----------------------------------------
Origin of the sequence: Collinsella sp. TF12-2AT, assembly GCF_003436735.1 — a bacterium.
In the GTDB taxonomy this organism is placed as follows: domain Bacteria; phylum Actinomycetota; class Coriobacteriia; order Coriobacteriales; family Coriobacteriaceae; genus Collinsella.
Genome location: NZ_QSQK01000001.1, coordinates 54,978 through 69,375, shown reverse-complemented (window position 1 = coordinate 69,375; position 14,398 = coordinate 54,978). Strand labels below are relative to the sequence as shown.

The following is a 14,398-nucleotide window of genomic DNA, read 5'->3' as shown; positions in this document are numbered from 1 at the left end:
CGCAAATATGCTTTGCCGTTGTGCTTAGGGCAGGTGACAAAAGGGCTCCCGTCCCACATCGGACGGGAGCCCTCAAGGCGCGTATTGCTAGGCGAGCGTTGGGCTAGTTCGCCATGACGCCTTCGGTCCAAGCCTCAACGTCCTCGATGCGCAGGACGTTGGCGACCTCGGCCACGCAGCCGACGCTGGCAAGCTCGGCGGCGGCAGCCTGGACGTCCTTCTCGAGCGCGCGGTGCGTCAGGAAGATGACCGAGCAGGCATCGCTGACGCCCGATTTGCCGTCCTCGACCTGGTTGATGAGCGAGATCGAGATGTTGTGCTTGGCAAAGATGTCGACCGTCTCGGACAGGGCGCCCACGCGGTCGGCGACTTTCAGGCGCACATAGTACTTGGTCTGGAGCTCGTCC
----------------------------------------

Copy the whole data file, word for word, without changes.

Origin of the sequence: Collinsella sp. TF12-2AT, assembly GCF_003436735.1 — a bacterium.
In the GTDB taxonomy this organism is placed as follows: domain Bacteria; phylum Actinomycetota; class Coriobacteriia; order Coriobacteriales; family Coriobacteriaceae; genus Collinsella.
Genome location: NZ_QSQK01000001.1, coordinates 54,978 through 69,375, shown reverse-complemented (window position 1 = coordinate 69,375; position 14,398 = coordinate 54,978). Strand labels below are relative to the sequence as shown.

The following is a 14,398-nucleotide window of genomic DNA, read 5'->3' as shown; positions in this document are numbered from 1 at the left end:
CGCAAATATGCTTTGCCGTTGTGCTTAGGGCAGGTGACAAAAGGGCTCCCGTCCCACATCGGACGGGAGCCCTCAAGGCGCGTATTGCTAGGCGAGCGTTGGGCTAGTTCGCCATGACGCCTTCGGTCCAAGCCTCAACGTCCTCGATGCGCAGGACGTTGGCGACCTCGGCCACGCAGCCGACGCTGGCAAGCTCGGCGGCGGCAGCCTGGACGTCCTTCTCGAGCGCGCGGTGCGTCAGGAAGATGACCGAGCAGGCATCGCTGACGCCCGATTTGCCGTCCTCGACCTGGTTGATGAGCGAGATCGAGATGTTGTGCTTGGCAAAGATGTCGACCGTCTCGGACAGGGCGCCCACGCGGTCGGCGACTTTCAGGCGCACATAGTACTTGGTCTGGAGCTCGTCC